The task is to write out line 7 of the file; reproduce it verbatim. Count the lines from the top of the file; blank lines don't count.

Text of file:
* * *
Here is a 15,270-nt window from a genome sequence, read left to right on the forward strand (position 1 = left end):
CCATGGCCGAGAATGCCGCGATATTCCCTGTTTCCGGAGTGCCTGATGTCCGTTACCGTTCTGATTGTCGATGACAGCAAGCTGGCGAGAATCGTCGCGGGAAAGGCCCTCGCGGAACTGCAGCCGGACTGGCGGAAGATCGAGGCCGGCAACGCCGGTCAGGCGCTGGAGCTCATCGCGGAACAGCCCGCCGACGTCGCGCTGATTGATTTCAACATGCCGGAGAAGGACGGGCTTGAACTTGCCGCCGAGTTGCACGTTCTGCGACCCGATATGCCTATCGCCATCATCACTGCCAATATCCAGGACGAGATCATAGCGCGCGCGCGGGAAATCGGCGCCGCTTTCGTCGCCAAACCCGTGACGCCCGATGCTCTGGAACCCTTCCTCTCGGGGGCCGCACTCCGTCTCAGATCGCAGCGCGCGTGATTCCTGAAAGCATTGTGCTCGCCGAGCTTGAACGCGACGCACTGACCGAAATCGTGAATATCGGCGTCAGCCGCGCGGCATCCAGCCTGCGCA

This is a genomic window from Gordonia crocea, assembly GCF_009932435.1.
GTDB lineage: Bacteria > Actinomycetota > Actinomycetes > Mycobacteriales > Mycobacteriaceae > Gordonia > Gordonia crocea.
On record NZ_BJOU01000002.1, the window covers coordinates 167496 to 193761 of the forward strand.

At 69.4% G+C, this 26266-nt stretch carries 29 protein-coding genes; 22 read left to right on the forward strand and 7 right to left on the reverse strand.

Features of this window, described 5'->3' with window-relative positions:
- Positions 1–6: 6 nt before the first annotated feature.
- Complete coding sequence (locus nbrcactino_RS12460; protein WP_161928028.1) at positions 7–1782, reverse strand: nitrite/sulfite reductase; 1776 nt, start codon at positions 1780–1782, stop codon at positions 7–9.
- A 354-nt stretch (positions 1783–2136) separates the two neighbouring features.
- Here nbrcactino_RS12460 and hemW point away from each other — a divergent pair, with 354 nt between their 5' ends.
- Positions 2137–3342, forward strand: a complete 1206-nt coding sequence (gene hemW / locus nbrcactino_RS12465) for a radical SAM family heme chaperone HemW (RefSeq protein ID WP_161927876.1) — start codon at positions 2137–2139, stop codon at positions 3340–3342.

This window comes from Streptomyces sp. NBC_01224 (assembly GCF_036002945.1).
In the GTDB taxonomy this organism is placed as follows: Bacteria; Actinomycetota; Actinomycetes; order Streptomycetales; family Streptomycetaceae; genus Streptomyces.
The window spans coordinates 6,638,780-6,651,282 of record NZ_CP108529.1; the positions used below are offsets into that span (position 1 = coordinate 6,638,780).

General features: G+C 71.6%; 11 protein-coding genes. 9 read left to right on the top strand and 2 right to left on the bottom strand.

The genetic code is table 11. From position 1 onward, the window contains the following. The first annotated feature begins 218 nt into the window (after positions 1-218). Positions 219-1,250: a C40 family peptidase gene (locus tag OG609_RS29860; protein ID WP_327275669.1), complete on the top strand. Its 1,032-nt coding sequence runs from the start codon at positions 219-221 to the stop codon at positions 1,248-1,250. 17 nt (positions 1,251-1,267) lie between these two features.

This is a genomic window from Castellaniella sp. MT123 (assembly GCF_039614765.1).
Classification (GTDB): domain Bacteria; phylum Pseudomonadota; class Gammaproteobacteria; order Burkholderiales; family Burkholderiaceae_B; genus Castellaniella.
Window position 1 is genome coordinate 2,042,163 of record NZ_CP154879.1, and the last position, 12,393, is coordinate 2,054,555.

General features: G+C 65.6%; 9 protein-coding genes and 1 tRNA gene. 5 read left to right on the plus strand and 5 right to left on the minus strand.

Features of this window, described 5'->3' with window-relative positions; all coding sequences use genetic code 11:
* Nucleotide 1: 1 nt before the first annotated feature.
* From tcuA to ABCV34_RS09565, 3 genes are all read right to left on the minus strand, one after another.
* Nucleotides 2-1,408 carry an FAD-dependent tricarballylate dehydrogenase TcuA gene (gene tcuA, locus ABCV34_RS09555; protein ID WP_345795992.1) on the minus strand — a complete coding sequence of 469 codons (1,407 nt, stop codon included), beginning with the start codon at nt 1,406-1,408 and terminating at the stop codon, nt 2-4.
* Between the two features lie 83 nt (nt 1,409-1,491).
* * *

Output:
Features of this window, described 5'->3' with window-relative positions: